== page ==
Wednesday, 25 January 2017
4E (Washington State Convention Center )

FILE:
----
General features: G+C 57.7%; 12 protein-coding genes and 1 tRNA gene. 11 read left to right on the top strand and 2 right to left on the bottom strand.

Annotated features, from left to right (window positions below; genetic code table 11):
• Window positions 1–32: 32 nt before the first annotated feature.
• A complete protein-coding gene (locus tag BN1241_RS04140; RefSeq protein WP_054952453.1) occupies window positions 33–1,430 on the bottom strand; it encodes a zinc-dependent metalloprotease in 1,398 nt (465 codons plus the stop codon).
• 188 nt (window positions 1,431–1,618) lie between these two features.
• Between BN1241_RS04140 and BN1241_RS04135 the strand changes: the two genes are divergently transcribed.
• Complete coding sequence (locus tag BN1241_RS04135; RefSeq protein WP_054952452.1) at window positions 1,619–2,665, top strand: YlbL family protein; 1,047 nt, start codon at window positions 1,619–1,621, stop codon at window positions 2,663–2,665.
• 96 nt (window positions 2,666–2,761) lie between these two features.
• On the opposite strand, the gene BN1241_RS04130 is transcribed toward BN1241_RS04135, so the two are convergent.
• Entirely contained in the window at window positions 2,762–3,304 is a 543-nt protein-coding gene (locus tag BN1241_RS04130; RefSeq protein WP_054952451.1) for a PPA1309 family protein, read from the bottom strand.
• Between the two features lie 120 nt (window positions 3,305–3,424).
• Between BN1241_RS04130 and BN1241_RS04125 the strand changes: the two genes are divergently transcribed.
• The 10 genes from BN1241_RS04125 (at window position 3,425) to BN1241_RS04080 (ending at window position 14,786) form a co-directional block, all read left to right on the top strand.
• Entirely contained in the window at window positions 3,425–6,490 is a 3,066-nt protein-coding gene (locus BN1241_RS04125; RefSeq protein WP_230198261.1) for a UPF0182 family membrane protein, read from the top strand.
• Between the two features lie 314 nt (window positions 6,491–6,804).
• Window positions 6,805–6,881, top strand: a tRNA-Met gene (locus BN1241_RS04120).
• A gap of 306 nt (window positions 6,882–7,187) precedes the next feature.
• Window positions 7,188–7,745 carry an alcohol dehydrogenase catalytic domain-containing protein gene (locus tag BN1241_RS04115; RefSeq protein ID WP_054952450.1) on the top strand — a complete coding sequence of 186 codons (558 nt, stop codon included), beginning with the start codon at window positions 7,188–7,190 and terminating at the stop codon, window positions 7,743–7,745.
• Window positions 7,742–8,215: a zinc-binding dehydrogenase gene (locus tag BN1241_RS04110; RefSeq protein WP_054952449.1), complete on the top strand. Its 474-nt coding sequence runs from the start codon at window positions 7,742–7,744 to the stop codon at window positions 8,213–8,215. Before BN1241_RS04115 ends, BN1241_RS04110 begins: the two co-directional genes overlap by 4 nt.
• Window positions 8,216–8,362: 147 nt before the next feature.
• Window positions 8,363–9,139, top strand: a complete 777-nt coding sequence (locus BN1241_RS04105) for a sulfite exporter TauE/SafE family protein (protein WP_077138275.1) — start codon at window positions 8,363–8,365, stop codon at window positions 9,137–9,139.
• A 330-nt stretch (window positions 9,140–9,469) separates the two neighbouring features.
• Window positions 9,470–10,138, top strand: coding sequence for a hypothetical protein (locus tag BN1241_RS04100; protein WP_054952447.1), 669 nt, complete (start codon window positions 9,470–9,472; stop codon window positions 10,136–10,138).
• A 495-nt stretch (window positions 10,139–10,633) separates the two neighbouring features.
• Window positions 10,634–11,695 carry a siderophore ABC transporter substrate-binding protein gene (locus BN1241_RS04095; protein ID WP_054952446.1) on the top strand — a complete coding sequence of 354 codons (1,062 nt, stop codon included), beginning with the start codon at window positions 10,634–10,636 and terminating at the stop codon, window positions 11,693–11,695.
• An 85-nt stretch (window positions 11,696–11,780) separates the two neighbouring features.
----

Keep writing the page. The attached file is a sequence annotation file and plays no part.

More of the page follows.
Run in real-time, with 10 members at 3-km, the National Center for Atmospheric Research’s (NCAR) experimental ensemble prediction system (EPS) represents the next generation of short range numerical weather prediction (NWP). While most convection permitting EPSs use external models to produce initial conditions, the NCAR Ensemble is unique in that it utilizes a limited-area, continuously cycling mesoscale ensemble Kalman filter (EnKF) data assimilation system to generate diverse initial conditions. Its high resolution ensembles, computed from adequately diverse initial conditions, allow the NCAR ensemble to capture the large spatial variability and quantify the inherent uncertainty of precipitation forecasts in areas of complex terrain. To date, quantitative precipitation forecasts (QPF) remain largely untested at cloud-permitting grid spacings (i.e., 4-km or less) over complex terrain in the western U.S. In this study, we assess the capabilities of QPF produced by the NCAR Ensemble using observations collected by Snow Telemetry (SNOTEL) stations at mountain locations across the western U.S. Emphasis is placed on identifying the capabilities of the control member (and hence individual members) in capturing the characteristics of precipitation events at these locations, as well as the reliability and resolution of probabilistic forecasts derived from the EPS.
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